Climate-induced mortality of Siberian pine and fir in the Lake Baikal Watershed, Siberia
URI (for links/citations):http://www.sciencedirect.com/science/article/pii/S0378112716308520
Viacheslav I. Kharuk
Sergei T. Im
Институт космических и информационных технологий
Институт экологии и географии
Базовая кафедра геоинформационных систем
Journal Name:Forest Ecology and Management
Journal Quartile in Scopus:Q1
Journal Quartile in Web of Science:Q1
Bibliographic Citation:Viacheslav I. Kharuk. Climate-induced mortality of Siberian pine and fir in the Lake Baikal Watershed, Siberia [Текст] / Viacheslav I. Kharuk, Sergei T. Im, Ilya A.Petrov, Alexei S.Golyukov, Kenneth J.Ranson, Mikhail N.Yagunov // Forest Ecology and Management. — 2017. — Т. 384. — С. 191-199
Текст статьи не публикуется в открытом доступе в соответствии с политикой журнала.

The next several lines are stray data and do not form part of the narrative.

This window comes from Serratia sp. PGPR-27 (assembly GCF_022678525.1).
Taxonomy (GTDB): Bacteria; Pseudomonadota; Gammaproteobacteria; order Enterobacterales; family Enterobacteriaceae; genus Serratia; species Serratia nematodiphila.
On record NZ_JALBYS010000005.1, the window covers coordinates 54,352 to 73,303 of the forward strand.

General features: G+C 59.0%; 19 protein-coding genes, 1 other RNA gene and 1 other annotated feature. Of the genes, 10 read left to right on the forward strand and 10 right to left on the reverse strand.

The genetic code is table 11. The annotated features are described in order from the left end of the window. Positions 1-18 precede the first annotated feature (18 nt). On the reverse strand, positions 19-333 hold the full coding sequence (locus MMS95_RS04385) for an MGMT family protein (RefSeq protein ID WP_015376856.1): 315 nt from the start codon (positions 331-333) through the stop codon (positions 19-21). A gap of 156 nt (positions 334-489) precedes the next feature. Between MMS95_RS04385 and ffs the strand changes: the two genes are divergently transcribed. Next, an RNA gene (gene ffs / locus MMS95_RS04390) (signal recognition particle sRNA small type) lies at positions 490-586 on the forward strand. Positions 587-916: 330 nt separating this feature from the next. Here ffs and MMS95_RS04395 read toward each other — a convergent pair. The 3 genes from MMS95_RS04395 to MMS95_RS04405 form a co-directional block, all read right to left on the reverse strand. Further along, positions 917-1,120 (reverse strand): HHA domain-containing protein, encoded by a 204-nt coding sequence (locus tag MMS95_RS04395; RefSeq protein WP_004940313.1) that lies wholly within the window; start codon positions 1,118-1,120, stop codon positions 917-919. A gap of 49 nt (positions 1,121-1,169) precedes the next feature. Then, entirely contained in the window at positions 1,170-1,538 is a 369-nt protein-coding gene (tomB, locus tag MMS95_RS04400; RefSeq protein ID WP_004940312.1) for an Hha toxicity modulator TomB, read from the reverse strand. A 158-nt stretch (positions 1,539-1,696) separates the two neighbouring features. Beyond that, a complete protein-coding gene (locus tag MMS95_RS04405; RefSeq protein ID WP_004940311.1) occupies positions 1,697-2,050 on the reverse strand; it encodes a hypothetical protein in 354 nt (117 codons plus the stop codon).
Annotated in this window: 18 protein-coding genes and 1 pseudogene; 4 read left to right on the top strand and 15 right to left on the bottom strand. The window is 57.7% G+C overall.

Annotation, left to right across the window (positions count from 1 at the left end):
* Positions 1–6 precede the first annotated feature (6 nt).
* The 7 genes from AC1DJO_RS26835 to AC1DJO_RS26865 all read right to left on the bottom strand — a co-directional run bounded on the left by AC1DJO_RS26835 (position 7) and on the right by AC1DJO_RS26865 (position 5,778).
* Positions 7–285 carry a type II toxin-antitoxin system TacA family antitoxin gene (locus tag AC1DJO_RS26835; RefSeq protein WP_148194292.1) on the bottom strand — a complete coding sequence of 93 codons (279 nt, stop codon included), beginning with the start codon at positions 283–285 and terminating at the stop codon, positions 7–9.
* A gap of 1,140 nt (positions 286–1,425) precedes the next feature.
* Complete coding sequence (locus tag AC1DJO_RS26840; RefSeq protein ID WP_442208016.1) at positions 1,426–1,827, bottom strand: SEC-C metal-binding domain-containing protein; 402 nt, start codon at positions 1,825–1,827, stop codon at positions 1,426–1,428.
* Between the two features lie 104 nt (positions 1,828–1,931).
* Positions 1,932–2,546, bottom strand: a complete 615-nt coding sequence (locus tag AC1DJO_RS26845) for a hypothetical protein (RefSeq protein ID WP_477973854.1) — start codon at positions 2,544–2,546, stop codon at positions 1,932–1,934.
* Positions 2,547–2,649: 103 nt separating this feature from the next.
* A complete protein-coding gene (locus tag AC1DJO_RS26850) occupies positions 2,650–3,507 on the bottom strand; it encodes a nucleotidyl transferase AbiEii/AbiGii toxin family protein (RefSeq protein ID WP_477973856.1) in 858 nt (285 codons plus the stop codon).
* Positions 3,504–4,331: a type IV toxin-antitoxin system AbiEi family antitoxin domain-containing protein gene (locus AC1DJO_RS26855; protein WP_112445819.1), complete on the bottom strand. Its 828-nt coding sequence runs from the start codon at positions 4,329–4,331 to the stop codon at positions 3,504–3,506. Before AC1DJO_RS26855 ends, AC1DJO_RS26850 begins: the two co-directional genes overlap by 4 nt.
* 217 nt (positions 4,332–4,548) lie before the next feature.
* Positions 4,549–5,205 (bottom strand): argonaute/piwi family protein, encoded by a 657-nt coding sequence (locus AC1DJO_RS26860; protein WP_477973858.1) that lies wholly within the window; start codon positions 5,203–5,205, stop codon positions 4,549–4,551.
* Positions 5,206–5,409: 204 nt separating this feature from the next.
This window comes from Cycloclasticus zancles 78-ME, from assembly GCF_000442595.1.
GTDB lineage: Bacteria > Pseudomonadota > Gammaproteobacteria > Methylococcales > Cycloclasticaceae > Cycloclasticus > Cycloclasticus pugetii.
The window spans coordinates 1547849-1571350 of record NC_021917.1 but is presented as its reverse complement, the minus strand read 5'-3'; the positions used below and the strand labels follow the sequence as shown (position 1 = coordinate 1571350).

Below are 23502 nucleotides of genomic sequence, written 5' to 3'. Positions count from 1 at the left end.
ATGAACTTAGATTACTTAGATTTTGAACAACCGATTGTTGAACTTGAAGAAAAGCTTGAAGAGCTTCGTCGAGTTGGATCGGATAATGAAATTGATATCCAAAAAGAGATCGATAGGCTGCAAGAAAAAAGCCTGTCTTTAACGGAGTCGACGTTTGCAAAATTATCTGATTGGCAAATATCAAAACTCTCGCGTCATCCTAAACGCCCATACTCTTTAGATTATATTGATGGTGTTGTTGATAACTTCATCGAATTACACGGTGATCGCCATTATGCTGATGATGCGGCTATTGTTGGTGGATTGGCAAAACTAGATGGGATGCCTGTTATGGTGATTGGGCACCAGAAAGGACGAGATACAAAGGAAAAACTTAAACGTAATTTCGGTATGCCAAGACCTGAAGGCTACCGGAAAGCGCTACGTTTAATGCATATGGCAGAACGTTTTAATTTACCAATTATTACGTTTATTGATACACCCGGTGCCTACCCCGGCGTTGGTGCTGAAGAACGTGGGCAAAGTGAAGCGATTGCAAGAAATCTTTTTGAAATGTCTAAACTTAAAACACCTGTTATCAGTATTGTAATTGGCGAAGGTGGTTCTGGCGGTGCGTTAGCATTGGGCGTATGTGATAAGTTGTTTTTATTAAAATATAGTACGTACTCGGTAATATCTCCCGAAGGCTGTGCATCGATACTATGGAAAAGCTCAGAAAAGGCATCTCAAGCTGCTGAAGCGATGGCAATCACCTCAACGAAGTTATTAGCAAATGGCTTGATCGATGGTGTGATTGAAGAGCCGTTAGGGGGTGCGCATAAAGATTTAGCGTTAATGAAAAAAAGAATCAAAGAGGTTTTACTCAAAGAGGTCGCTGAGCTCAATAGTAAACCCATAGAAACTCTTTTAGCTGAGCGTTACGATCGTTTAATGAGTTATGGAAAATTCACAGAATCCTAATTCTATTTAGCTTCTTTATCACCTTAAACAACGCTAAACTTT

Siberian pine (Pinus sibirica) and fir (Abies sibirica) (so called ‘‘dark needle conifers”, DNC) showed decreased radial growth increment within the Lake Baikal watershed since the 1980s with increasing mortality recorded since the year 2000. Tree ring width was strongly correlated with vapor pressure deficit, aridity and root zone moisture. Water stress from droughts made trees more susceptible to insect attacks causing mortality in about 10% of DNC stands within the Lake Baikal watershed. Within Siberia DNC mortality increased in the southern part of the DNC range. Biogeographically, tree mortality was located within the DNC – forest-steppes transition. Tree mortality was significantly correlated with drought and soil moisture anomalies. Within the interior of the DNC range mortality occurred within relief features with high water stress risk (i.e., steep convex south facing slopes with shallow well drained soils). In general, DNC mortality in Siberia was induced by increased aridity and severe drought (inciting factors) in synergy with biotic attacks (contributing factor). In future climate scenarios with predicted increase in aridity DNC could be eliminated from the southern part of its current range and will be replaced by drought-resistant conifers and broadleaf species (e.g., Larix sibirica, Pinus silvestris, and Betula pubescence).